Octinoxate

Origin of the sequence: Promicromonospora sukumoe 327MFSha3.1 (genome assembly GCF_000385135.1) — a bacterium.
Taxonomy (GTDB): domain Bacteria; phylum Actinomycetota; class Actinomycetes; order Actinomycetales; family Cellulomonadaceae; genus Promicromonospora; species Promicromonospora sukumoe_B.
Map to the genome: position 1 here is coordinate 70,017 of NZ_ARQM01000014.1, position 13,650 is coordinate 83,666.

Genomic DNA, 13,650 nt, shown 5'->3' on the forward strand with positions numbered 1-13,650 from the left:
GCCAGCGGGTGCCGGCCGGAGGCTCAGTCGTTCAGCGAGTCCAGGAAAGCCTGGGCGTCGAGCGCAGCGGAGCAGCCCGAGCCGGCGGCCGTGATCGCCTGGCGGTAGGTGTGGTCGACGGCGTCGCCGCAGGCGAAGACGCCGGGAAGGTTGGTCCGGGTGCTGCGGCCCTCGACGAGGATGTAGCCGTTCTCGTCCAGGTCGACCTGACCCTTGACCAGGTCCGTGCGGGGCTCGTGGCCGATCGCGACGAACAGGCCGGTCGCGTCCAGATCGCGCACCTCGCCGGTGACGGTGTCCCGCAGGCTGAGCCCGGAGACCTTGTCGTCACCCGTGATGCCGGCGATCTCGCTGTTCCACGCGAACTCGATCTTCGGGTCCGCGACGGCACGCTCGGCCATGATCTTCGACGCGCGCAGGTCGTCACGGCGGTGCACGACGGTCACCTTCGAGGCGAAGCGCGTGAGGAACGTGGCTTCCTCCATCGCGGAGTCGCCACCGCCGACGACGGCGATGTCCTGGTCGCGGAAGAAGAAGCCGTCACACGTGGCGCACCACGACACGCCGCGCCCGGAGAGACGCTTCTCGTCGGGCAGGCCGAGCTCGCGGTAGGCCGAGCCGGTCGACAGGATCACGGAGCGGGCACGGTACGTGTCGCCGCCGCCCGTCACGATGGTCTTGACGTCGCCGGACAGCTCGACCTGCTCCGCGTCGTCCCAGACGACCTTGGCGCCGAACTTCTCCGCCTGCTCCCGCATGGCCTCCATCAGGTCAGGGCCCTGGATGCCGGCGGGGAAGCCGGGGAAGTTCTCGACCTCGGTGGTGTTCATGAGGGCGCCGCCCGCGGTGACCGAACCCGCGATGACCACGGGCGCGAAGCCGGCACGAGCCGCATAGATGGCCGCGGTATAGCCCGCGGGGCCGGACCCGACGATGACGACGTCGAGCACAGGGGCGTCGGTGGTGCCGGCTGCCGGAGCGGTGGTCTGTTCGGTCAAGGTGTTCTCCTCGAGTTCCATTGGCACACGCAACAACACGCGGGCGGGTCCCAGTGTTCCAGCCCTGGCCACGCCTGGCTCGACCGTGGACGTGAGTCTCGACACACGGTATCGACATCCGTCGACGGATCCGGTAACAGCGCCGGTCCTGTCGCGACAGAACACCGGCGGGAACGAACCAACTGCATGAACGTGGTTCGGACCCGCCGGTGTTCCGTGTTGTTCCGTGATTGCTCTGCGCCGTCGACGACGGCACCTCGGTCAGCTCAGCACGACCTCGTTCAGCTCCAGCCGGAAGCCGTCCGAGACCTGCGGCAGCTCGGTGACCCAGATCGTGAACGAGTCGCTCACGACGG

Understanding the active ingredients in sunscreen is a bit like learning a foreign language that uses a different alphabet. Suffice it to say in short that sunscreens are made up of a combination of two types of ingredients: those that reflect ultraviolet (UV) rays and those that absorb UV rays. Although that might sound simple enough, there are also two types of rays: UVA rays and UVB rays. UVB causes sunburn at the outer layers of skin, but UVA causes sun damage that reach deeper layers of skin. Both UVA and UVB radiation can contribute to the development of skin cancer. Octinoxate is the most commonly used UVB blocking ingredient in sunscreens. It does not filter UVA rays. When octinoxate is exposed to sunlight, it loses its effectiveness, which is a glaring limitation considering that its purpose is to protect the skin from sunlight. That is why it is usually combined with other sunscreen ingredients. An odd combination, though, is when octinoxate is combined with avobenzone, it degrades even faster. Octinoxate is easily absorbed into the skin, which can be toxic because it produces estrogen-like effects. However, there is little agreement on what concentration is toxic. The maximum recommended by the FDA is 7.5%. Bottom line: More research is needed. Given that it isn’t even very stable in sunlight, sunscreens that don’t contain octinoxate might be a better choice. Keep in mind that a sunscreen’s Sun Protection Factor (SPF) is a gauge of how well the formula protects the skin from UVB rays. It does not gauge protection from UVA rays.

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